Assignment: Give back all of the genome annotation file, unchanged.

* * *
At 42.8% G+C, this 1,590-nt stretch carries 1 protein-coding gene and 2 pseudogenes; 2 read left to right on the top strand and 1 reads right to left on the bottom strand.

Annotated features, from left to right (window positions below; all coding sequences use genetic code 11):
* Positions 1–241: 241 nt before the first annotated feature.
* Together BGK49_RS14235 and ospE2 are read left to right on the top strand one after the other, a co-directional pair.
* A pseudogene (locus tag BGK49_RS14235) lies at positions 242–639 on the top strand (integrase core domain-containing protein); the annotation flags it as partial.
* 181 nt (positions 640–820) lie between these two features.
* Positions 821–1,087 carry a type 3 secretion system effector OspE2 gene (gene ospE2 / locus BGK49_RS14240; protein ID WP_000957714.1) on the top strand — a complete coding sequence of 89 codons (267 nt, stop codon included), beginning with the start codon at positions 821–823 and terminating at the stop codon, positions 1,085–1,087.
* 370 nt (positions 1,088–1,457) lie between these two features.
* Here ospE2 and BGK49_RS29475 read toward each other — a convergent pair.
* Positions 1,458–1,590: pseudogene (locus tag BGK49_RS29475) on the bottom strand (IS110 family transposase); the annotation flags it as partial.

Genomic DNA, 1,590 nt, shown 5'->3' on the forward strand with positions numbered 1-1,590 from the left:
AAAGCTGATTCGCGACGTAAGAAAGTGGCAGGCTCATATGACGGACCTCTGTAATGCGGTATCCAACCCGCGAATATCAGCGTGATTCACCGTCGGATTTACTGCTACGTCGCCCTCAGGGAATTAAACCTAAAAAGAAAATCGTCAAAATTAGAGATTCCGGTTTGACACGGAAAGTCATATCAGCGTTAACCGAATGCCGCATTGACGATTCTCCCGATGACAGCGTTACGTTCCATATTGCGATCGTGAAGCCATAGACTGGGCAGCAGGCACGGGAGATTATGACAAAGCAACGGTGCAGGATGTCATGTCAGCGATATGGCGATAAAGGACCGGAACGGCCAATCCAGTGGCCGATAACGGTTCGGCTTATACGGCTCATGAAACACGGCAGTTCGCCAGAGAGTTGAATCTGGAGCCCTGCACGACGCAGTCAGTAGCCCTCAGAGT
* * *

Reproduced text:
At 42.8% G+C, this 1,590-nt stretch carries 1 protein-coding gene and 2 pseudogenes; 2 read left to right on the top strand and 1 reads right to left on the bottom strand.

Annotated features, from left to right (window positions below; all coding sequences use genetic code 11):
* Positions 1–241: 241 nt before the first annotated feature.
* Together BGK49_RS14235 and ospE2 are read left to right on the top strand one after the other, a co-directional pair.
* A pseudogene (locus tag BGK49_RS14235) lies at positions 242–639 on the top strand (integrase core domain-containing protein); the annotation flags it as partial.
* 181 nt (positions 640–820) lie between these two features.
* Positions 821–1,087 carry a type 3 secretion system effector OspE2 gene (gene ospE2 / locus BGK49_RS14240; protein ID WP_000957714.1) on the top strand — a complete coding sequence of 89 codons (267 nt, stop codon included), beginning with the start codon at positions 821–823 and terminating at the stop codon, positions 1,085–1,087.
* 370 nt (positions 1,088–1,457) lie between these two features.
* Here ospE2 and BGK49_RS29475 read toward each other — a convergent pair.
* Positions 1,458–1,590: pseudogene (locus tag BGK49_RS29475) on the bottom strand (IS110 family transposase); the annotation flags it as partial.

Genomic DNA, 1,590 nt, shown 5'->3' on the forward strand with positions numbered 1-1,590 from the left:
AAAGCTGATTCGCGACGTAAGAAAGTGGCAGGCTCATATGACGGACCTCTGTAATGCGGTATCCAACCCGCGAATATCAGCGTGATTCACCGTCGGATTTACTGCTACGTCGCCCTCAGGGAATTAAACCTAAAAAGAAAATCGTCAAAATTAGAGATTCCGGTTTGACACGGAAAGTCATATCAGCGTTAACCGAATGCCGCATTGACGATTCTCCCGATGACAGCGTTACGTTCCATATTGCGATCGTGAAGCCATAGACTGGGCAGCAGGCACGGGAGATTATGACAAAGCAACGGTGCAGGATGTCATGTCAGCGATATGGCGATAAAGGACCGGAACGGCCAATCCAGTGGCCGATAACGGTTCGGCTTATACGGCTCATGAAACACGGCAGTTCGCCAGAGAGTTGAATCTGGAGCCCTGCACGACGCAGTCAGTAGCCCTCAGAGT